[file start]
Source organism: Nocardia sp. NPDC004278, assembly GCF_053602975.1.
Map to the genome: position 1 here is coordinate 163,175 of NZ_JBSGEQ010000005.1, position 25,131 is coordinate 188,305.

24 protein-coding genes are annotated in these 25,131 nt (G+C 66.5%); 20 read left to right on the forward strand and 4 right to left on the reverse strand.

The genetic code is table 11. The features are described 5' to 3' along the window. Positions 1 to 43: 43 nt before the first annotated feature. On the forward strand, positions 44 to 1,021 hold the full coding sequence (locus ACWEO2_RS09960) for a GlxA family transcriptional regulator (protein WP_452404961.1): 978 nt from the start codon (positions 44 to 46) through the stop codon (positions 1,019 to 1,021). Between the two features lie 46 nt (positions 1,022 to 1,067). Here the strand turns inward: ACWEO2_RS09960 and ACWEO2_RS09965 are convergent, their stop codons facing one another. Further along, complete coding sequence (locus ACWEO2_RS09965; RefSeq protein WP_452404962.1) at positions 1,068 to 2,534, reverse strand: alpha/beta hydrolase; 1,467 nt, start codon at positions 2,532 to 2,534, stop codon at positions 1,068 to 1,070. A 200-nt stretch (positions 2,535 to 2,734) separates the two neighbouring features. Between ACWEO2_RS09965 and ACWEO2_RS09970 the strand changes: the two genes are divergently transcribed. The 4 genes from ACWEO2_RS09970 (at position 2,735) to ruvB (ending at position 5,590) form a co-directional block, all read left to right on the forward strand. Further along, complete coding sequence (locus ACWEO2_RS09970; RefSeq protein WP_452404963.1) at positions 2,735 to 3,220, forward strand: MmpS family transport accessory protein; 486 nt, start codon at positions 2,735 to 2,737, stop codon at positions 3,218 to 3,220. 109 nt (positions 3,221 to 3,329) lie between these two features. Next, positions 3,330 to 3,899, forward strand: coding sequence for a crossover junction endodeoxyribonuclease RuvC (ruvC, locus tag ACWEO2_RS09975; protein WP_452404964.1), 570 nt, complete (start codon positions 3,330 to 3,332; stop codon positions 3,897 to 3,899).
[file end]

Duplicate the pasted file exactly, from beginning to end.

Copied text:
Source organism: Nocardia sp. NPDC004278, assembly GCF_053602975.1.
Map to the genome: position 1 here is coordinate 163,175 of NZ_JBSGEQ010000005.1, position 25,131 is coordinate 188,305.

24 protein-coding genes are annotated in these 25,131 nt (G+C 66.5%); 20 read left to right on the forward strand and 4 right to left on the reverse strand.

The genetic code is table 11. The features are described 5' to 3' along the window. Positions 1 to 43: 43 nt before the first annotated feature. On the forward strand, positions 44 to 1,021 hold the full coding sequence (locus ACWEO2_RS09960) for a GlxA family transcriptional regulator (protein WP_452404961.1): 978 nt from the start codon (positions 44 to 46) through the stop codon (positions 1,019 to 1,021). Between the two features lie 46 nt (positions 1,022 to 1,067). Here the strand turns inward: ACWEO2_RS09960 and ACWEO2_RS09965 are convergent, their stop codons facing one another. Further along, complete coding sequence (locus ACWEO2_RS09965; RefSeq protein WP_452404962.1) at positions 1,068 to 2,534, reverse strand: alpha/beta hydrolase; 1,467 nt, start codon at positions 2,532 to 2,534, stop codon at positions 1,068 to 1,070. A 200-nt stretch (positions 2,535 to 2,734) separates the two neighbouring features. Between ACWEO2_RS09965 and ACWEO2_RS09970 the strand changes: the two genes are divergently transcribed. The 4 genes from ACWEO2_RS09970 (at position 2,735) to ruvB (ending at position 5,590) form a co-directional block, all read left to right on the forward strand. Further along, complete coding sequence (locus ACWEO2_RS09970; RefSeq protein WP_452404963.1) at positions 2,735 to 3,220, forward strand: MmpS family transport accessory protein; 486 nt, start codon at positions 2,735 to 2,737, stop codon at positions 3,218 to 3,220. 109 nt (positions 3,221 to 3,329) lie between these two features. Next, positions 3,330 to 3,899, forward strand: coding sequence for a crossover junction endodeoxyribonuclease RuvC (ruvC, locus tag ACWEO2_RS09975; protein WP_452404964.1), 570 nt, complete (start codon positions 3,330 to 3,332; stop codon positions 3,897 to 3,899).